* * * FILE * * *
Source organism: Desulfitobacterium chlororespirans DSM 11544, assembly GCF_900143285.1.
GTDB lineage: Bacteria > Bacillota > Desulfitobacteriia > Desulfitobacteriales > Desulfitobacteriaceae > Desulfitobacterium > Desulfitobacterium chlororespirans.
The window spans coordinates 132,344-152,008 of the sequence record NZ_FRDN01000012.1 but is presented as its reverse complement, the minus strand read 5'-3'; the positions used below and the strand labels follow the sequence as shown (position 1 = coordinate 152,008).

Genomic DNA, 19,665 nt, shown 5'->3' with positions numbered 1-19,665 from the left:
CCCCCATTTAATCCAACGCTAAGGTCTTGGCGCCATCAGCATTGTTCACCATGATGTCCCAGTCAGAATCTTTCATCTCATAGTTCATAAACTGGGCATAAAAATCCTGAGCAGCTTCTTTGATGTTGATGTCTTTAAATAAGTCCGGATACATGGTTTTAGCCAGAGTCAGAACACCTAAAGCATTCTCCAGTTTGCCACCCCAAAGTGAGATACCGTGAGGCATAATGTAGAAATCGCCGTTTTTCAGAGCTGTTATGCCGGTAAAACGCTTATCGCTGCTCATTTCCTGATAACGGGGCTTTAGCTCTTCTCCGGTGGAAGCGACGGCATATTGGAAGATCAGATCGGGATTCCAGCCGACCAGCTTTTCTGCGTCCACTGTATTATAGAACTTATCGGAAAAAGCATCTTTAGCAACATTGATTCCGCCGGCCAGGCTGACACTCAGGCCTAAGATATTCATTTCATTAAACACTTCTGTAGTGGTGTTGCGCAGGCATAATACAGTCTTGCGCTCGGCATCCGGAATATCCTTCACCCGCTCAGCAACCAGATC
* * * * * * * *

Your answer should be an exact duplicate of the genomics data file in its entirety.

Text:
Source organism: Desulfitobacterium chlororespirans DSM 11544, assembly GCF_900143285.1.
GTDB lineage: Bacteria > Bacillota > Desulfitobacteriia > Desulfitobacteriales > Desulfitobacteriaceae > Desulfitobacterium > Desulfitobacterium chlororespirans.
The window spans coordinates 132,344-152,008 of the sequence record NZ_FRDN01000012.1 but is presented as its reverse complement, the minus strand read 5'-3'; the positions used below and the strand labels follow the sequence as shown (position 1 = coordinate 152,008).

Genomic DNA, 19,665 nt, shown 5'->3' with positions numbered 1-19,665 from the left:
CCCCCATTTAATCCAACGCTAAGGTCTTGGCGCCATCAGCATTGTTCACCATGATGTCCCAGTCAGAATCTTTCATCTCATAGTTCATAAACTGGGCATAAAAATCCTGAGCAGCTTCTTTGATGTTGATGTCTTTAAATAAGTCCGGATACATGGTTTTAGCCAGAGTCAGAACACCTAAAGCATTCTCCAGTTTGCCACCCCAAAGTGAGATACCGTGAGGCATAATGTAGAAATCGCCGTTTTTCAGAGCTGTTATGCCGGTAAAACGCTTATCGCTGCTCATTTCCTGATAACGGGGCTTTAGCTCTTCTCCGGTGGAAGCGACGGCATATTGGAAGATCAGATCGGGATTCCAGCCGACCAGCTTTTCTGCGTCCACTGTATTATAGAACTTATCGGAAAAAGCATCTTTAGCAACATTGATTCCGCCGGCCAGGCTGACACTCAGGCCTAAGATATTCATTTCATTAAACACTTCTGTAGTGGTGTTGCGCAGGCATAATACAGTCTTGCGCTCGGCATCCGGAATATCCTTCACCCGCTCAGCAACCAGATC